At the University of Pennsylvania School of Veterinary Medicine, a new program is attempting to advance the knowledge of breast cancer in humans through research in canines.
Millie Edmonds wanted to adopt a dog, so she scoured the internet, looking for dogs in need of a home.
Edmonds discovered Cali, a dog rescued from a puppy mill where she spent her first year locked in a wire cage with other dogs.
"Their feet spread,” said Edmonds,”They looked like web-feet. Now she's got little paws."
It was love at first sight for Edmonds, even after she was told that Cali had twelve tumors in her mammary glands.
Karin Sorenmo, an oncologist at the University of Pennsylvania Veterinary School, created the Shelter Canine Mammary Tumor Program to provide free care to give shelter dogs with tumors.
In the program, they collect canine tissue samples for scientists to compare with human ones.
Dogs have five pairs of mammary glands, and most dogs that develop a tumor in one gland, will likely have it spread to others.
The program allows researchers to study tumors in all stages of development.
“If we can figure out what happens when a tumor becomes malignant, what are the most important genetic alterations, maybe there will be a target that can be drugged," said Sorenmo.
Information gained from research could potentially help lead to treatments to stop the spread of the cancer cells.
Edmonds feels Cali is part of the family, as she herself is a two-time cancer survivor.
With a history of cancer in her family, she hopes that will stop before her granddaughters come of age.
"You need to take care of the four-legged people too,” says Sorenmo, “If helping them, helps us, all the better."
All dogs used in the trial came from shelters.
Research shows that dogs that are not spayed are at least four times more likely to get mammary tumors.
Only 10 percent of animals received into shelters have been spayed or neutered.
A female dog spayed before entering into her first heat cycle has only a .5 percent chance of developing a mammary tumor.
CANCER IN CANINES: Out of all types of cancers affecting dogs, skin cancer is the most prevalent, occurring in 50% of reported cases. These can vary in shape and size, from the pea-sized granuloma to enormous lumps. Benign cysts, such as sebaceous cysts, appear as well. Mammary gland cancer is the second most common type, seen about 20% of the time. The remaining types include cancers of the alimentary system (10%), lymphatic system (10%), reproductive system (5%) and various others (5%). Bone tumors are more commonly seen in larger breeds, usually at the ends of the long bones in growth plates, but are also known to affect other areas such as the skull and the pelvis. These tumors are usually very malignant. Oral tumors also occur, and are also malignant. Unfortunately, these tumors aren't detected until they are in advanced stages, when bloody saliva and eating difficulties provide the first clues. Canine lymphoma is another commonly seen cancer in canines, occurring in two variations: multicentric (entire body) or specific (developing only in the alimentary, cutaneous and thymic glands). More rare are nasal tumors, which are harmful to the local area but don't spread rapidly, gut tumors, spleen tumors, and lung tumors. (SOURCE: irishwolfhounds.org)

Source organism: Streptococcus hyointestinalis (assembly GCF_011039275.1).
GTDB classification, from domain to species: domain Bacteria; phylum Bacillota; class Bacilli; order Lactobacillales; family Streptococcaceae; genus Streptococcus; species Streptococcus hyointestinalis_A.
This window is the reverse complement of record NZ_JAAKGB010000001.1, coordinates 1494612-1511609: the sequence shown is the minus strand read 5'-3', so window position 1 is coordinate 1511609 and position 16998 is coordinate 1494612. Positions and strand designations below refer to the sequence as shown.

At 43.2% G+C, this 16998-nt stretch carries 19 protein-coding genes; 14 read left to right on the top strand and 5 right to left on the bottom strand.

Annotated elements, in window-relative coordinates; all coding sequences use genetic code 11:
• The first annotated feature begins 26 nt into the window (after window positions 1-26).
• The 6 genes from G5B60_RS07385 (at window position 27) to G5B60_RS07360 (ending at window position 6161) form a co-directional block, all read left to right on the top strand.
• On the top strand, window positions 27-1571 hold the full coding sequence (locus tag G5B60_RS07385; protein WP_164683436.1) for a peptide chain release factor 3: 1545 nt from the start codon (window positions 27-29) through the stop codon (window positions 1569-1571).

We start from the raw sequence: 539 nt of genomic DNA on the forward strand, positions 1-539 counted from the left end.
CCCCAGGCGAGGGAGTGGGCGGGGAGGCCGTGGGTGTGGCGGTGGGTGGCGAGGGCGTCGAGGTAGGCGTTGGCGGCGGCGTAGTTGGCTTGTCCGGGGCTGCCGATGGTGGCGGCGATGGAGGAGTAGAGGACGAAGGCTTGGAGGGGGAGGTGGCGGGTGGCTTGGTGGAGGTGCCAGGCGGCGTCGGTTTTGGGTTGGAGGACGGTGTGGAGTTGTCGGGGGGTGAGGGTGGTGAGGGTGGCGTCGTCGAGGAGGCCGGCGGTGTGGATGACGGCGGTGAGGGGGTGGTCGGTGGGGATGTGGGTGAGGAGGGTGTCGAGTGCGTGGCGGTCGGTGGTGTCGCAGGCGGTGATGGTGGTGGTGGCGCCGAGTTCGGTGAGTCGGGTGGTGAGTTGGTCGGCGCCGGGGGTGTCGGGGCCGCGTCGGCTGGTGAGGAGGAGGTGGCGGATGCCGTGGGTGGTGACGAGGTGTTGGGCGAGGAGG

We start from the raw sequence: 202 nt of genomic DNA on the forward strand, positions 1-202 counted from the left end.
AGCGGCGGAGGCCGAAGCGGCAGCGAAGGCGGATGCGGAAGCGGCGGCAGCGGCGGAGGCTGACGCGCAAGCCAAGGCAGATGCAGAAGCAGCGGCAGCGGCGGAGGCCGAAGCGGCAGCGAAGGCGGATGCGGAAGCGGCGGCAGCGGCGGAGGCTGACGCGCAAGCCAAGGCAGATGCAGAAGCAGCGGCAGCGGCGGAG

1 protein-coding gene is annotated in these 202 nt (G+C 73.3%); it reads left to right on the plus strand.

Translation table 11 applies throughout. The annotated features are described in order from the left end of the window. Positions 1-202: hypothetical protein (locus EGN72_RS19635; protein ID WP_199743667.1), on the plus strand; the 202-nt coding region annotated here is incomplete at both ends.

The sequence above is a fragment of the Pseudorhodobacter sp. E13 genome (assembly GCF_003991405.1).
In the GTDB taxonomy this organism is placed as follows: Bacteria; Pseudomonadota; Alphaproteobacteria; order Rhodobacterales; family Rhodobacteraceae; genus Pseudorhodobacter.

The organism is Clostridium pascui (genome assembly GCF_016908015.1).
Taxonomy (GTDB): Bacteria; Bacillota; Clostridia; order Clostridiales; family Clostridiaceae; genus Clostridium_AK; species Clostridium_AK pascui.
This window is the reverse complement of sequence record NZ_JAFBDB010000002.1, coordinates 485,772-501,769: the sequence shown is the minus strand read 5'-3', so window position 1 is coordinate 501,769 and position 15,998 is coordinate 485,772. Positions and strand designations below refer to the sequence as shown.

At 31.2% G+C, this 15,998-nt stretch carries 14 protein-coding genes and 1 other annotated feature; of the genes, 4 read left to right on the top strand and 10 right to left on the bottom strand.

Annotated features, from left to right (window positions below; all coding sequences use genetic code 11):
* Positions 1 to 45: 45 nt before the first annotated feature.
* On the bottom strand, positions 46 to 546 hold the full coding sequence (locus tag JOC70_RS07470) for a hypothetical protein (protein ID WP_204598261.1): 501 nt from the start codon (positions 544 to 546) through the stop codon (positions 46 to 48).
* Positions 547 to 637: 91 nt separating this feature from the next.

CAUSES OF CANINE CANCER: Veterinarians are still unsure of what exactly causes cancer in dogs, but a few risk factors are clearly present. Hormonal activity is linked to some cancers, as it is known to stimulate tumor growth in mammary and perianal tumors. Air pollution is another possible risk factor, as it has been linked to the development of tonsil and lung tumors. Skin cancer in canines is also environmental, believed to be caused by exposure to sunlight. Genetics also play a part, as osteosarcoma in dogs is believed to by the result of a cancer gene. Geopathic stress is another known risk factor. (SOURCE: irishwolfhounds.org)
CANCER TREATMENT FOR DOGS: In the summer of 2009, the FDA approved the first drug treatment for canine cancer. The drug is called Palladia, and is used to treat canine cutaneous mast cell tumors, which grow on the animal's skin. Palladia works by first destroying the tumor cells and then preventing blood flow to the tumor cell area. Before this treatment was approved, veterinarians relied on human oncology drugs, which were not intended or tested for use on animals. (SOURCE: U.S. Food and Drug Administration www.fda.gov)
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